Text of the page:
John Merryman, services director for recovery services at GlassHouse Technologies Inc., discusses the benefits and drawbacks of managed data backup and recovery, and the managed backup market today in this FAQ.
Table of contents:
What are the benefits of managed backup/recovery?
Can you explain some of the drawbacks of managed backups?
What are the most important features a user should be looking for when selecting a managed backup provider?
How do managed backups address disaster recovery issues?
What kind of RPOs can you expect from a managed backup/recovery provider?
Who are the major players in the managed backup space?
There are a lot of benefits companies can derive from getting someone else to take on the burden of data backup. First and foremost is offloading the complexity associated with data backup. Quite honestly, backup applications really aren't that great. Most of them are fairly complicated to deploy. If you are asleep at the switch or take someone away from the switch for too long, they will degrade and turn into a complete train wreck.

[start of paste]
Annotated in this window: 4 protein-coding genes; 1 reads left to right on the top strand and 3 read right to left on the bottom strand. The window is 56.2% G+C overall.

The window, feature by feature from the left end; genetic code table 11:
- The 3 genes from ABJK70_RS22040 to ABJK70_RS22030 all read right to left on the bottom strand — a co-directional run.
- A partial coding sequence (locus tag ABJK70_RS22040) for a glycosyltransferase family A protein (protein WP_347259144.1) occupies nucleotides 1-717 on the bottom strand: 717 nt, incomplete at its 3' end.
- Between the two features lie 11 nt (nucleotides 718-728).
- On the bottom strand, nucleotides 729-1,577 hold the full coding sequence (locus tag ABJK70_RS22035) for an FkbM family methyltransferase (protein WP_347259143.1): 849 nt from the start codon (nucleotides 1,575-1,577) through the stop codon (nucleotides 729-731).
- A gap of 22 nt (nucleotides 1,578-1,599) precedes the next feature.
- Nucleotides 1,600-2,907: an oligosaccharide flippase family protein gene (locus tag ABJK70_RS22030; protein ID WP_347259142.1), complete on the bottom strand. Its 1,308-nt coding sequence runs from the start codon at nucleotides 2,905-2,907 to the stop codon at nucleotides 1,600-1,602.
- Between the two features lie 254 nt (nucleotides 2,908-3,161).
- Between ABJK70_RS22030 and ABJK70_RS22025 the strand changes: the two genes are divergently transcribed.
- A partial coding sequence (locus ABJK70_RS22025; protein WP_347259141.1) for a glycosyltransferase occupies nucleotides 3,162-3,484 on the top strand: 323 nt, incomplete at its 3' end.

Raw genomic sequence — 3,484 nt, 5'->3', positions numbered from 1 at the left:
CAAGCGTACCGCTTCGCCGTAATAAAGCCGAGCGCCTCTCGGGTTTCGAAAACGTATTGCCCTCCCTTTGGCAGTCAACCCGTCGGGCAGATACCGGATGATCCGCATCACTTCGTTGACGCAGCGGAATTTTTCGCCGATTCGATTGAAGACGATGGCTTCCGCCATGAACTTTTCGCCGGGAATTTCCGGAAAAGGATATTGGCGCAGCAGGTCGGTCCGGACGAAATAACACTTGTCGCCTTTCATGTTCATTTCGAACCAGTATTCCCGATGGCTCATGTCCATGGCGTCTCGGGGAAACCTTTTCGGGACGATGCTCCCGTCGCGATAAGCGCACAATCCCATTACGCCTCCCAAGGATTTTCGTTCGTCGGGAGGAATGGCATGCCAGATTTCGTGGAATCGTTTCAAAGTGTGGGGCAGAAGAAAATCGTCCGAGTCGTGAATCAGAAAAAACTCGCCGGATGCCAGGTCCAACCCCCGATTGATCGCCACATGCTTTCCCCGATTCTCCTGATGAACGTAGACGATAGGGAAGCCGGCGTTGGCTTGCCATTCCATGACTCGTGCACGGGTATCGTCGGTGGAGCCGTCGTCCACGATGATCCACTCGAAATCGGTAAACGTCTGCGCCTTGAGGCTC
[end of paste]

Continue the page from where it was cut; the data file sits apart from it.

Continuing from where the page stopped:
A lot of companies either don't have the time or resources to focus on backup. So what would you get out of doing a managed data backup services? In a lot of cases, you would get better service levels because you're bringing in people who are focused on backup and do it for a living. There is potential in a lot of environments, especially in midsized companies, to lower capital and the operational costs associated with backup. This can be compounded by policies, and in a lot of cases, you'll have legacy hardware and legacy configurations that can be optimized by a managed backup provider.
Ultimately, the big play is about risk. There are a lot of companies that are doing this today to lower the risk of operational and disaster recovery (DR)-type data loss, which is one of the biggest draws of bringing in an outside source to help with managing backup.